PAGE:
Former Tesla employee Karl Hansen has gone public this week, with allegations that the company's battery factory in Nevada has connections to Mexican drug cartels, and is being used as a base of operations to traffic drugs. Hansen said that he was fired after he told management at the company about how a number of employees were involved with drug trafficking. Hansen also says that management at the company intimidated him and told him not to bring his allegations to police.
"I never expected that my employment with such a major public company would lead to uncovering such issues, and am disturbed by Tesla's highly unusual response to those like me who investigated them. I am also very disturbed by Tesla's failure to respect the privacy of its own employees," Hansen said in a statement.
Hansen said that the company “went so far as to install specialized router equipment within its Nevada Gigafactory designed to capture employee cell phone communications and/or retrieve employee cell phone data.”
Tesla responded to the allegations with a statement suggesting that they tried to follow up with Hansen's claims, but was unable to substantiate anything, but did not address his reason for termination.
The statement read:
"Mr. Hansen's allegations were taken very seriously when he brought them forward. Some of his claims are outright false. Others could not be corroborated, so we suggested additional investigative steps to try and validate the information he had received second-hand from a single anonymous source. Because we wanted to be sure we got this right, we made numerous attempts to engage further with Mr. Hansen to understand more about what he was claiming and the work that he did in reaching his conclusions. He rejected each of those attempts, and to date has refused to speak with the company further. It seems strange that Mr. Hansen would claim that he is concerned about something happening within the company, but then refuse to engage with the company to discuss the information that he believes he has."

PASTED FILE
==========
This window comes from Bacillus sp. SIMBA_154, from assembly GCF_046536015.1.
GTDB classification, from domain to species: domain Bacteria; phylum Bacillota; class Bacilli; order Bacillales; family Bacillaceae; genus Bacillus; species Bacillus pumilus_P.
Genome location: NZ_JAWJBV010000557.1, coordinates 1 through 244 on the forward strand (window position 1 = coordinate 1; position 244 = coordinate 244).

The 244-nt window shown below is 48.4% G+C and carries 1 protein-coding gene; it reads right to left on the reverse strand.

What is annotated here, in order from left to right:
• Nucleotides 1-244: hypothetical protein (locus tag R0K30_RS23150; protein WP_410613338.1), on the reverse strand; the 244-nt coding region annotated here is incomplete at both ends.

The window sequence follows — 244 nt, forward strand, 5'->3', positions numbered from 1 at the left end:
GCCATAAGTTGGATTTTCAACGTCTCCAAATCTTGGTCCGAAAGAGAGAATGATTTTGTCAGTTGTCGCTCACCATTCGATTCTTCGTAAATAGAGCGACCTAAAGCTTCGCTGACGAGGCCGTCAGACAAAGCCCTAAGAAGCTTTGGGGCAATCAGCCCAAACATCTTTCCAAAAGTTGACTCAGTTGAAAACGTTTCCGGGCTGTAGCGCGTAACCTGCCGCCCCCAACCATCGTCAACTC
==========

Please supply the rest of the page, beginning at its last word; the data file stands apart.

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Hansen says that the DEA and the sheriff's office of Storey County notified the company that one of its employees "may be a participant in a narcotics trafficking ring involving the sale of significant quantities of cocaine and possibly crystal methamphetamine at the Gigafactory on behalf of a Mexican drug cartel from Sonora Mexico."
Hansen claims that when he heard about the DEA investigation, he urged Tesla to report his findings to them, but they refused.
However, the Storey County Sheriff says that they have no record of that happening, and it is not standard operating procedure for the DEA to notify a person's employer when they are under investigation. Also, if there was a discussion between the DEA and Tesla executives, it is unlikely that many employees at the company would be made aware of the details.
Hansen says that Tesla is attempting to hide anything bad that is happening within the business so shareholders and investors remain optimistic.
“I hope that shining a light on Tesla’s practices will cause appropriate governmental action against the company and its management,” Hansen said.
This week, Tesla's stock dropped considerably after news surface that they were being subpoenaed by the SEC.